|S Andrikopoulos (Outgoing)
University of Melbourne, Australia
National Health and Medical Research Council of Australia (NH&MRC) Senior Research Fellow and head of the Islet Biology Research Group at the University of Melbourne Department of Medicine (Austin Health), which investigates the genetic susceptibility of islet dysfunction using animal models of diabetes.
University of Edinburgh-Roslin Institute, UK
Professor of Skeletal Biology within the Royal (Dick) School of Veterinary Studies. His research is focused on the fundamental cellular mechanisms underpinning bone and cartilage growth, development and function. Of particular interest is the GH-IGF-1 axis and its effects on bone formation and endochondral growth and how disease states e.g. chronic kidney disease, muscular dystrophy and inflammatory bowel disease impact on bone development and turnover. The mechanisms of skeletal mineralisation and in particular the role of phosphatases are also an ongoing research interest.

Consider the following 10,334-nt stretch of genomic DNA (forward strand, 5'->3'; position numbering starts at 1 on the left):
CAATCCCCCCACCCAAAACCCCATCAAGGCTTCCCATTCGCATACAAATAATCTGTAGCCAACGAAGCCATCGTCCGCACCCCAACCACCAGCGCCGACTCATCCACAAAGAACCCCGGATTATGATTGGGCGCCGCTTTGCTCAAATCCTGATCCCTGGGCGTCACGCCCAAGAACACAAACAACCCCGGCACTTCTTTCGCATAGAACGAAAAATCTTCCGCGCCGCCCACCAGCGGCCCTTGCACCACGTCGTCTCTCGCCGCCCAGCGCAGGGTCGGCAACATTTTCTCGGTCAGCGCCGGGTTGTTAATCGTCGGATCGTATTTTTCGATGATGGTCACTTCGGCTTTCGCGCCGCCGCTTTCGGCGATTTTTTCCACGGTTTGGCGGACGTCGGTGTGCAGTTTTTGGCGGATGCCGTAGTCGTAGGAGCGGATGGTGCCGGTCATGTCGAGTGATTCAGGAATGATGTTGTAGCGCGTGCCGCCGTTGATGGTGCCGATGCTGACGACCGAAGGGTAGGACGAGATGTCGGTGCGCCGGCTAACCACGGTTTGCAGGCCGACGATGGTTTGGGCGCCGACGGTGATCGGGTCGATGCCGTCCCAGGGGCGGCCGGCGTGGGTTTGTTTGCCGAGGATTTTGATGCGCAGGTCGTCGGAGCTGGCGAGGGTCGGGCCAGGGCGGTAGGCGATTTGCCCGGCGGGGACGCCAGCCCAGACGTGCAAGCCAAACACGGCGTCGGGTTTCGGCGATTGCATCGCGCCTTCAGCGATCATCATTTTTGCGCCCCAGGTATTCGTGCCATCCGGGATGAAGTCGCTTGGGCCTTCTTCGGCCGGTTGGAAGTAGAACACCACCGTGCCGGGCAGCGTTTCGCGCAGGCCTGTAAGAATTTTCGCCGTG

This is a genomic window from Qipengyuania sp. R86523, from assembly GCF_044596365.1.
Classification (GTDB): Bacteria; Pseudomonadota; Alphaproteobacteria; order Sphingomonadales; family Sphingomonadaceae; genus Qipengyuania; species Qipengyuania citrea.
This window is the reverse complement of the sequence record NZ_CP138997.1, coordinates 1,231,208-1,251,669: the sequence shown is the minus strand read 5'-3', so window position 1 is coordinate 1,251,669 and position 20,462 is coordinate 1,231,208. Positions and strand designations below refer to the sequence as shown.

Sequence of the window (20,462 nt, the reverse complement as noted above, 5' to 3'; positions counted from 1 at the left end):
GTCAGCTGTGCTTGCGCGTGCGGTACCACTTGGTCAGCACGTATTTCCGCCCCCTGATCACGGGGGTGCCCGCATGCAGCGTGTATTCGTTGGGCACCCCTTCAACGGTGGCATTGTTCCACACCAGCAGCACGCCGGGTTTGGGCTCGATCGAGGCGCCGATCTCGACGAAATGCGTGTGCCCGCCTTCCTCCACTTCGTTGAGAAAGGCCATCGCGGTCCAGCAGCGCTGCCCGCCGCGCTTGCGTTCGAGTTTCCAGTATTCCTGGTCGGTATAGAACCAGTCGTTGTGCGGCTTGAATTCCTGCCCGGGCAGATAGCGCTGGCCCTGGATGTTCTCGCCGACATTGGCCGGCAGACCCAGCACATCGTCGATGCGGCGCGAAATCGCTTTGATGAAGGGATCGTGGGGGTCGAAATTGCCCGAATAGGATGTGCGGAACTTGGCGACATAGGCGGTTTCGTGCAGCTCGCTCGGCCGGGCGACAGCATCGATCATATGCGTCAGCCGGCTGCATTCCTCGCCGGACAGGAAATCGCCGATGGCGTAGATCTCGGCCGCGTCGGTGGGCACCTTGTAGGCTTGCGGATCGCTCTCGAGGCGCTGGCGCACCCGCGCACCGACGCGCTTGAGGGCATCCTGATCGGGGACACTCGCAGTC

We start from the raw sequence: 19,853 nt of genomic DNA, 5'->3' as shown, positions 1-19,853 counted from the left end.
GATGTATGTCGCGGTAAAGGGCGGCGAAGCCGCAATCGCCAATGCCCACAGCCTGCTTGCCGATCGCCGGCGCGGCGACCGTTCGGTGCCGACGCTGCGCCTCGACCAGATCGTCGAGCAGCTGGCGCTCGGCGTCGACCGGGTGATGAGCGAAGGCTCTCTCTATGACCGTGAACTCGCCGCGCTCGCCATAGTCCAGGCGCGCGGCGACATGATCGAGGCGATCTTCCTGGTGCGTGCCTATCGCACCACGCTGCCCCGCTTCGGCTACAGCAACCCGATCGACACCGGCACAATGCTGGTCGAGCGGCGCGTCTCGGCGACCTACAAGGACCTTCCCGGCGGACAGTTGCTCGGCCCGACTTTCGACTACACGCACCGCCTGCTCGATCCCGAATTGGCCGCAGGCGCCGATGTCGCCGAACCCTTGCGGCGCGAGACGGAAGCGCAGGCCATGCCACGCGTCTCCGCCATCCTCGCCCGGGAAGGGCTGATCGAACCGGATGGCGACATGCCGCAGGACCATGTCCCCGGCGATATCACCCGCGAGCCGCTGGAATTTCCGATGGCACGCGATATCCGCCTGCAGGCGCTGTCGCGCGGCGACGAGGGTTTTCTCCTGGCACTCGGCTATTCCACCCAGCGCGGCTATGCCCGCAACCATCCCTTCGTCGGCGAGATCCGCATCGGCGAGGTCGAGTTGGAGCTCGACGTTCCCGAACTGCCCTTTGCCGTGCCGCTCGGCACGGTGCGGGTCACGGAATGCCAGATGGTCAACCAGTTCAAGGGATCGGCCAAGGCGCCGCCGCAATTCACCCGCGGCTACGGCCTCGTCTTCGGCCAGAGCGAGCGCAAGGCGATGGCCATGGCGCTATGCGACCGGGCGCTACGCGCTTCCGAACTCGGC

|M Haluzík (Elect)
Charles University, Czech Republic
Professor of Internal Medicine in the Charles University in Prague, Deputy Head of Centre for Experimental Medicine and Head of the Department of Experimental Diabetology in the Institute for Clinical and Experimental Medicine in Prague, Czech Republic. His major research focus is on the etiopathogenesis of obesity, insulin resistance and type 2 diabetes mellitus with special interest in endocrine function of adipose tissue, incretin system and novel hormonal factors involved in the regulation of energy homeostasis and glucose metabolism.
|B J Clark
University of Louisville School of Medicine, USA
Associate Professor of Biochemistry and Molecular Genetics at the University of Louisville, Louisville, Kentucky. Her research interests focus on defining the functions of the lipid transporters STARD1 in steroidogenesis, and STARD4 and STARD5 in cholesterol and bile acid homeostasis in normal and disease states; eg diabetic nephropathy, NAFLD and cholestasis.
The First Affiliated Hospital of Sun Yat-sen University, China